A: No. I was nervous to be singing with T Bone Burnett, and for Joel and Ethan. On the plane coming out to L.A. to do a week rehearsing the music, I’d seen “Inside the Actors Studio” with George Clooney, where he talked about singing for the Coens for “O Brother, Where Art Thou?” And he talked about this disastrous experience of singing for the first time and seeing their faces fall.
I was so hyper-aware of being in the studio and recording my thing and looking up and seeing Joel and Ethan, and they were just staring down at the floor. I was so scared.
 

Q: And they’re not really known for giving lots of positive feedback.
A: Yeah, they’re not people who come up and slap you on the back. It’s much more chilled out than that. There’s no trumpets blaring when you’re filming with them. Ethan will sometimes come over and stare off into the distance and think for a second, standing right next to your head. Then he’ll start laughing at something he’s just thought of, and then he’ll give you a note, and you’ll try to work on that.
 

Q: Did they need to rein you in?
A: No, they pushed me to be nastier and scream louder and say more swear words. I was completely relaxed. I didn’t think about my accent, I didn’t think about anything.
It was so cathartic, especially coming off “Gatsby.” That was the only really big film that I’d ever done, and I wasn’t used to working in that way. It was also the only film where I’ve played a character who’s meant to be pretty. So that was sort of a bizarre stress and something that I had to think about in a visual way. It was kind of weird for me.
So to come off that film and just put on a big black dark wig, no makeup and just sort of march around was great. It was like stomping around in the mud after being in a pretty dress, which was exactly what I wanted to do.
 

Q: Could you have fun shooting the scene where you sing “500 Miles” with Justin Timberlake and Stark Sands?
A: Well, that was the first scene we shot. And it was recorded live, and I wasn’t expecting it to be. I thought it would be playback. And I wasn’t meant to sing on my own. We were just about to shoot it, and Joel came over to me said, “You should sing those two lines on your own, because it tells that story better when you look at Oscar.” And I said, “What? On my own? That wasn’t part of the deal. I wasn’t meant to sing on my own.” T Bone had to come and sort of talk me off the ledge.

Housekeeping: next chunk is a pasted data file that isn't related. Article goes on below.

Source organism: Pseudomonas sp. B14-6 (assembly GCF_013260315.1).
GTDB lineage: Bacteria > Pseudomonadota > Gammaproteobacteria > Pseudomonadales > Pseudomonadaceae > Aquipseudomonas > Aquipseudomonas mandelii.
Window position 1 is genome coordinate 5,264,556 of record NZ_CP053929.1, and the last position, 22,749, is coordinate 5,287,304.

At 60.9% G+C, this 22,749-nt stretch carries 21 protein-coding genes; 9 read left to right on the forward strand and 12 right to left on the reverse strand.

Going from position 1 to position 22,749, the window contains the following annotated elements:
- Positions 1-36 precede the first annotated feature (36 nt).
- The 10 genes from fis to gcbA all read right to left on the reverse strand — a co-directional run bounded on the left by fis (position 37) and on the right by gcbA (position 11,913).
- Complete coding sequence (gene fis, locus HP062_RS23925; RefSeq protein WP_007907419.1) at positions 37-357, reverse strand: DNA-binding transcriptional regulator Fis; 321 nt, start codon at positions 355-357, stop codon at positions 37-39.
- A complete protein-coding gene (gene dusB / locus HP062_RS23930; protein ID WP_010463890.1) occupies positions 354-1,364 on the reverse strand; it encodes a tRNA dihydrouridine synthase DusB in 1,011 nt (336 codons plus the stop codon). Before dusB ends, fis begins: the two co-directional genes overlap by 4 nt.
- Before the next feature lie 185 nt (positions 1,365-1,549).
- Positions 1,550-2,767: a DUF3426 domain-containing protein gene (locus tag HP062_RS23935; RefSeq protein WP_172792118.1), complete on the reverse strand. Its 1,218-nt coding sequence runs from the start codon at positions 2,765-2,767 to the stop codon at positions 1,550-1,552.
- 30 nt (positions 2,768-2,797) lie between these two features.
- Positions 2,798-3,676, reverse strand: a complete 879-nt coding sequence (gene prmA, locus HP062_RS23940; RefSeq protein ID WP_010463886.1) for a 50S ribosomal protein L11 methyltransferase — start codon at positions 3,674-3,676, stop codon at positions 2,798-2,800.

Q: But “500 Miles” always has a female voice - on the Peter, Paul and Mary version, Mary sings lead.
A: I know. I think they probably always knew I was going to sing alone, but they just didn’t tell me so I didn’t build it up into some terrible nightmare. They just sprung it at the last minute.
 

Q: You’d worked with Oscar Isaac on “Drive,” but did you know he was also a musician?
A: I remembered when we were filming “Drive” that he was doing gigs of his own music, but I never got to see them, because we were working. So I knew that he played, but I didn’t know what kind of music, and I had no idea what his voice was like.
So that week of rehearsal in the studio, when he picked up a guitar and started singing for the first time, I was like, “What? You’re so good, and that’s so annoying!”
And then the first day I filmed, when I showed up to do the “500 Miles” scene, he was doing the “Hang Me” scene right before. So I watched him filming that, which was so amazing.
 

Q: You talked about this movie being a stomp in the mud after wearing pretty dresses in “Gatsby.” But after “Llewyn Davis,” you went back to dresses for your first period drama in many years.
A: There were no costume dramas the last couple of years that I felt drawn to doing, and to a degree I was probably a bit wary of them. When I first started getting interesting meetings from An Education, I didn’t want to be the British actress who wears a corset and does costume dramas. That’s why I did lots of stuff in America. But when Far From the Madding Crowd came along, I loved the book and her story, and I loved Thomas’ films so much. So it just seemed like the right thing to do.
Of course, I hadn’t played a leading role in a film since Never Let Me Go, which was four years ago. I’d forgotten how hard it was.